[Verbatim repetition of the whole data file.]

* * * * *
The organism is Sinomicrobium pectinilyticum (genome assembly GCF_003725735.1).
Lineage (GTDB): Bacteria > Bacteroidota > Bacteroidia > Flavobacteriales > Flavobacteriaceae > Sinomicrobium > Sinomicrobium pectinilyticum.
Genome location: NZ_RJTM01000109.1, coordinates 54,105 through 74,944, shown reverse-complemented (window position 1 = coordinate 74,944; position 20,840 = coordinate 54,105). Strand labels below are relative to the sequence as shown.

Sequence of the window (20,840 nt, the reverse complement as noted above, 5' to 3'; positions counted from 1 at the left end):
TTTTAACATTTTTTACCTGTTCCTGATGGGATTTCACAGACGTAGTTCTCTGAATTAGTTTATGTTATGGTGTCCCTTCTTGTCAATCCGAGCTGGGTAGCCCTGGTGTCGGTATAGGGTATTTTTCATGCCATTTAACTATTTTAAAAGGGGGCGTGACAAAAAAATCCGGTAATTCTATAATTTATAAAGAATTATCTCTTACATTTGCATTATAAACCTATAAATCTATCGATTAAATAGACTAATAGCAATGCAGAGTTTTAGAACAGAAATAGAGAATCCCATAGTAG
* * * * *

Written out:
The organism is Sinomicrobium pectinilyticum (genome assembly GCF_003725735.1).
Lineage (GTDB): Bacteria > Bacteroidota > Bacteroidia > Flavobacteriales > Flavobacteriaceae > Sinomicrobium > Sinomicrobium pectinilyticum.
Genome location: NZ_RJTM01000109.1, coordinates 54,105 through 74,944, shown reverse-complemented (window position 1 = coordinate 74,944; position 20,840 = coordinate 54,105). Strand labels below are relative to the sequence as shown.

Sequence of the window (20,840 nt, the reverse complement as noted above, 5' to 3'; positions counted from 1 at the left end):
TTTTAACATTTTTTACCTGTTCCTGATGGGATTTCACAGACGTAGTTCTCTGAATTAGTTTATGTTATGGTGTCCCTTCTTGTCAATCCGAGCTGGGTAGCCCTGGTGTCGGTATAGGGTATTTTTCATGCCATTTAACTATTTTAAAAGGGGGCGTGACAAAAAAATCCGGTAATTCTATAATTTATAAAGAATTATCTCTTACATTTGCATTATAAACCTATAAATCTATCGATTAAATAGACTAATAGCAATGCAGAGTTTTAGAACAGAAATAGAGAATCCCATAGTAG